Conserving the Mansion’s Magnificent Gasoliers

With the excitement of the Christmas season now behind us, Mansion staff shifts focus to the two major conservation projects in the Reception Room and the Parlor. One recent advancement was the re-installation of the Reception Room’s gasolier (originally gas-powered lighting fixture), and the de-installation of the Parlor’s.
The Reception Room’s remarkable 250 lb. gasolier, comprised of more than 200 individual parts, was taken down over three years ago while conservators worked on the room’s walls and ceilings. Last month with the assistance of the Wilson Moving Company, the fully cleaned and conserved fixture was reinstalled in its proper place.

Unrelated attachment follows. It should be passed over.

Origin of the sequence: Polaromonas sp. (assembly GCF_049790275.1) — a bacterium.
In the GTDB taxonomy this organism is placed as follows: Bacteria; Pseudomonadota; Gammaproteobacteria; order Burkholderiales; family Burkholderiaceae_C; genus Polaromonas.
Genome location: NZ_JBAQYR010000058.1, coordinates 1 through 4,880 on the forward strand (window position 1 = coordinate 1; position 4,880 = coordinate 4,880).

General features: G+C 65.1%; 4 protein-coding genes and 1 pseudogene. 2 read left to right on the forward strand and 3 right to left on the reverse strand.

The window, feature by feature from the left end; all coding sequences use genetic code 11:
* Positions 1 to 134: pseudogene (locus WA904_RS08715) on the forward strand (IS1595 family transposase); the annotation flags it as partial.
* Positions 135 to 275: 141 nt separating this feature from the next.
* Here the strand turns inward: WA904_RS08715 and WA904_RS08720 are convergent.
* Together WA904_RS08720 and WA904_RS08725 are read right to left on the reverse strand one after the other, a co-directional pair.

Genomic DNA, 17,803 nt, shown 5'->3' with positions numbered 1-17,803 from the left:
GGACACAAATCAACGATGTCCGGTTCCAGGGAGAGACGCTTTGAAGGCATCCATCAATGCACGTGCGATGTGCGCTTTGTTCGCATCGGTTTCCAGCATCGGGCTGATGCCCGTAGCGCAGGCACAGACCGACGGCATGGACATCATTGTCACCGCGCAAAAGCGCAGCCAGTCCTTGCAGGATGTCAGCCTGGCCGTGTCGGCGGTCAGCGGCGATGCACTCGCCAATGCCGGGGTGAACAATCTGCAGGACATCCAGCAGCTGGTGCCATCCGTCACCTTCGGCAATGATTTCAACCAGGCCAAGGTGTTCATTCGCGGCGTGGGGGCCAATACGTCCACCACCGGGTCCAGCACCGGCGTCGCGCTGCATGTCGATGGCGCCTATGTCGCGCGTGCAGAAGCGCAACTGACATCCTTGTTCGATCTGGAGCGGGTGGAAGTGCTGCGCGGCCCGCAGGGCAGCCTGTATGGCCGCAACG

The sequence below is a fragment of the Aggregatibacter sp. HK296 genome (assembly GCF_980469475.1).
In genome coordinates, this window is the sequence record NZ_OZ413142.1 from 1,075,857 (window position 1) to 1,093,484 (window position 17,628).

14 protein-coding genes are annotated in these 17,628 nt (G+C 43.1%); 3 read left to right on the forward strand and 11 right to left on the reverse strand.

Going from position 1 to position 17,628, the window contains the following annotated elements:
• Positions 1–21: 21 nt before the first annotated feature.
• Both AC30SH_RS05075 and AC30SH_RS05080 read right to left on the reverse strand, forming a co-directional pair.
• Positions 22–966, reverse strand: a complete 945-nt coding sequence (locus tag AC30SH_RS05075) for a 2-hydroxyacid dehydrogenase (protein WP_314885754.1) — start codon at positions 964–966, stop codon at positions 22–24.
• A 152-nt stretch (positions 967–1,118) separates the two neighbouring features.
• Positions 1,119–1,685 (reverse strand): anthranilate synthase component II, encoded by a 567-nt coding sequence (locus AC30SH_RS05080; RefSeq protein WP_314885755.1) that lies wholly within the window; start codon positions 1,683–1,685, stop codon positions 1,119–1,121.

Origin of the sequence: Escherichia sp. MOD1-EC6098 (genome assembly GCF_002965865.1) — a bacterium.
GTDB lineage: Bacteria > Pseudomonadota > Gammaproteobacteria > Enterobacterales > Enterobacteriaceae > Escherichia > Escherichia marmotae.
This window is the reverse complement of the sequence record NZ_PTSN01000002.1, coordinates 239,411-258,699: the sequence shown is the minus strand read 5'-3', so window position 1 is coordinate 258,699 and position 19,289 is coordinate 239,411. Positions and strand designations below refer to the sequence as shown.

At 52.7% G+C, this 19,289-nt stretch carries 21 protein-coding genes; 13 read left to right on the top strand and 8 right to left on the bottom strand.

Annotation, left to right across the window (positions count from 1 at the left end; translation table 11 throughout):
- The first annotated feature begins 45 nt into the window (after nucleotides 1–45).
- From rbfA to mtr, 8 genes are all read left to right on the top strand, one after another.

Concurrently, the massive fixture in the Parlor was removed for cleaning. Conservators plan to use a similar process with the Parlor fixture as used with the Reception Room’s, involving a meticulous attention to detail as to not disrupt the beautiful, gold-gilded bronze finish. Decades of gas residue from the original fittings along with ambient soot and grime from the Mansion’s original coal furnace tarnished the once glistening fixtures, which were electrified by the Libby family around 1902.
The maker of these exceptional pieces is unknown, though it is surmised they were imported either from France or Germany, probably by Mansion interior decorator Gustave Herter at the direction of first owner Ruggles Morse. The Reception Room fixture bears the mysterious markings of “L.R.”–it will soon be seen what might be etched in the other!
For a full album of images of this project, click HERE.
2019-02-22T12:54:09+00:00